What I say; What you hear

I know I've written about this before, but it is lost somewhere in the bowels of the blog, and may never see the light of day again. A conversation on a social media venue made me remember it, so I'll revisit it.

I have learned that my (or anyone else's) decision to homeschool can feel threatening to others. Here's why:

Other mom: Where do your kids go to school?
Me: Oh, we homeschool.
What the other mom hears: I have chosen the more responsible and valuable option for educating my children. It is because I am so much more patient and able than other mothers who send their child off to be educated by someone else. I must love my children more than you love yours.
What I meant: I homeschool my children.

Yes, I happen to think that I have made the best decision FOR MY FAMILY. If I didn't think this, there were not be much basis to continue or on those hard days when I wonder what the heck I was thinking. Trust me when I say that I have enough on my plate with my own children to give even half a thought to how you choose to educate yours. When I say I homeschool my children, it is a mere statement of fact, and not in any way a value judgement against you, the public school parent.

The trouble can come when a parent is sharing about difficulties their child is having in school. Not only have I jumped off the traditional schooling path a long time ago, but the path is so far away from where I currently am, that I wonder why someone puts up with a child having such severe issues with the school system. When you see one way of educating a child as just that, one option out of several, than it becomes easier to see the problem as that particular path and not with the child. I know I am not the only one to see things this way, though others are often a little quicker to throw out the homeschooling life preserver. I guess I should add, 'out loud,' because I will admit to thinking it.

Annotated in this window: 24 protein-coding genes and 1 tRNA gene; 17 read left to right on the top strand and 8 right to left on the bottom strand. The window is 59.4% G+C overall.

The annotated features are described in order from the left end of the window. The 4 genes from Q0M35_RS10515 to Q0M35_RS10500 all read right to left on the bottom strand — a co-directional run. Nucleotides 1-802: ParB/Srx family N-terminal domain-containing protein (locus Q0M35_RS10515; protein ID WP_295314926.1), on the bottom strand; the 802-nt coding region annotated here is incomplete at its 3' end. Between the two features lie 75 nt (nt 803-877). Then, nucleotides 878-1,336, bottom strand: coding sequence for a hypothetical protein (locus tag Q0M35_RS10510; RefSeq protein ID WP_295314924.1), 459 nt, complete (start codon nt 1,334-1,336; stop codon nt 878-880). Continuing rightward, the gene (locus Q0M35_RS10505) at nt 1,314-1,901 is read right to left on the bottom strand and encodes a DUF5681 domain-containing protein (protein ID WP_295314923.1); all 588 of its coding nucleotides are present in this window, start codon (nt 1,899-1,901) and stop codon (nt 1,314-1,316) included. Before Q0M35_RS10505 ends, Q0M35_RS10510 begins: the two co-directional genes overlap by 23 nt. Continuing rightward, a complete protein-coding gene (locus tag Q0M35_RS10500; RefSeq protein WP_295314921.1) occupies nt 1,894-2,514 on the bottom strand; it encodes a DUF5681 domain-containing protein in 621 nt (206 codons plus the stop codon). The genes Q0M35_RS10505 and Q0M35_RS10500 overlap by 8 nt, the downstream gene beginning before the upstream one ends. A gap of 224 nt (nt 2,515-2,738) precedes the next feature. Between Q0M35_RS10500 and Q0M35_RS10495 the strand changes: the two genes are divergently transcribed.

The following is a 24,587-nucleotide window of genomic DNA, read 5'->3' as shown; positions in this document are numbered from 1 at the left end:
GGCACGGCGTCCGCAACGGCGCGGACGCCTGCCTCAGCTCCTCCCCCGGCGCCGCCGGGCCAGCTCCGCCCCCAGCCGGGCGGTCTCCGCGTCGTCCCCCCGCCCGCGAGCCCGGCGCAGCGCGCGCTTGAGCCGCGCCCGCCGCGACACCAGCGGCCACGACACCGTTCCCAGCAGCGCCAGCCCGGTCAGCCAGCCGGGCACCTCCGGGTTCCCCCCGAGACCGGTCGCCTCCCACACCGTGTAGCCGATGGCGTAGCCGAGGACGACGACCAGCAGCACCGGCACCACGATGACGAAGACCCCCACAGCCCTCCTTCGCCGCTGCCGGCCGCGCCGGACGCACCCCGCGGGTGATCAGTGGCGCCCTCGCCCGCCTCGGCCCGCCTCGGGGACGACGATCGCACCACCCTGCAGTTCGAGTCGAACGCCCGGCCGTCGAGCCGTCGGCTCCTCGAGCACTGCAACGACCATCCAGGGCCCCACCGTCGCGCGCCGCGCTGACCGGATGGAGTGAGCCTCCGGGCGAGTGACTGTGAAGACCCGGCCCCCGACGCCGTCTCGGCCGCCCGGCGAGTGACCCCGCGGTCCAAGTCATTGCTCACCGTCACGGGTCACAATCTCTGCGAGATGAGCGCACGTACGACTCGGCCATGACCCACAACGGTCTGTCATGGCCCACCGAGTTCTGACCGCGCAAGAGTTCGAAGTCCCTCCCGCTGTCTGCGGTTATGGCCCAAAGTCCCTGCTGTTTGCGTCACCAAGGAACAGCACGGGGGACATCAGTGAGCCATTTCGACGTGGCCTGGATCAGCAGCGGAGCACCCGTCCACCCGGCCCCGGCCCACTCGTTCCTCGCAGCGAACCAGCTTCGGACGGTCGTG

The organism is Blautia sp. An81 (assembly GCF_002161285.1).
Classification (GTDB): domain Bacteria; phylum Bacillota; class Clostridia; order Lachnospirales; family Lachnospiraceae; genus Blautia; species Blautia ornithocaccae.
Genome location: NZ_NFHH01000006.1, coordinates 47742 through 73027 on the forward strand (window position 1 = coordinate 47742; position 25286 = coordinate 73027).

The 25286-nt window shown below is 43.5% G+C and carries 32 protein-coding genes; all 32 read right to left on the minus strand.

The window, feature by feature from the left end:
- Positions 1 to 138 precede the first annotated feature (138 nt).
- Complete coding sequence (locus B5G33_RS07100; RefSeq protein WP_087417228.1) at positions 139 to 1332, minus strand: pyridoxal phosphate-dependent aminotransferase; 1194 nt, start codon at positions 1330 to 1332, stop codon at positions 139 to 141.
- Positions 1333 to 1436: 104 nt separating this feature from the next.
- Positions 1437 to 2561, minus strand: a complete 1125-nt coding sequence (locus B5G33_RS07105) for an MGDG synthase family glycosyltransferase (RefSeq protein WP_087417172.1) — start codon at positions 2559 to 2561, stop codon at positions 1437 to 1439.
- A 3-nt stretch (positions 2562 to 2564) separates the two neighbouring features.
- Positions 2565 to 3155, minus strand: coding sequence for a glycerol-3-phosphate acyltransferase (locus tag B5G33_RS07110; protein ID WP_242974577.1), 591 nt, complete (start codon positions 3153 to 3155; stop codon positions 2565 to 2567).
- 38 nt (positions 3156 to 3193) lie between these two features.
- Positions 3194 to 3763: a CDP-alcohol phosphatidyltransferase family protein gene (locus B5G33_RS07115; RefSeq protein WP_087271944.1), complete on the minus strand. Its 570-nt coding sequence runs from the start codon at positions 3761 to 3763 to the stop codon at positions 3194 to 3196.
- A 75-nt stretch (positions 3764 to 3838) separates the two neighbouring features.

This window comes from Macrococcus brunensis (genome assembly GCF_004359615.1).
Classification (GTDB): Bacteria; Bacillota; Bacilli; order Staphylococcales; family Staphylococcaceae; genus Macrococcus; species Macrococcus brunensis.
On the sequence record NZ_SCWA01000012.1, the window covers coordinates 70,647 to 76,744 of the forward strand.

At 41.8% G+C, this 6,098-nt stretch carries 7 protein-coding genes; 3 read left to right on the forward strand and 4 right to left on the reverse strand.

I realize that not everyone can homeschool. If you are working, it makes it extremely difficult. I also realize that not everyone wants to, and that's just fine, too. But remember, just because I say that we are homeschoolers does not mean anything more than that. And if a parent shares that their child is struggling with the school, and a homeschooling parent suggests that homeschooling might help, it is not thrown out there as some kind of magic bullet, but because that parent has found something positive in homeschooling and feels it would be wrong to not share what was working for them, with someone who is struggling.

People seem to me to be so very touchy these days. It's almost as if we have lost the ability to understand that we are all different and will choose different ways to do things. That one person's choice doesn't really have any bearing on another's. In my many discussions with people about homeschooling, I have found that the people who have the most difficulty with it are those who have not spent a lot of time thinking about why they are on the path that they are. It's almost as if my choosing something different than the standard, accepted path causes too much cognitive dissonance in the other person. There's nothing like realizing you had a choice, but didn't realize it until after you had de facto made one. Interestingly, these are also the same people who then assume to know exactly what homeschooling looks like. The subsequent conversations then tend to be frustrating all the way around.

So, just in case you missed my main point, if someone says to you that they homeschool, and you do not, that other person is making no judgement on you, but merely stating a fact. This would seem a simple thing to grasp, but the evidence in the several social media venues I've seen recently would indicate otherwise.


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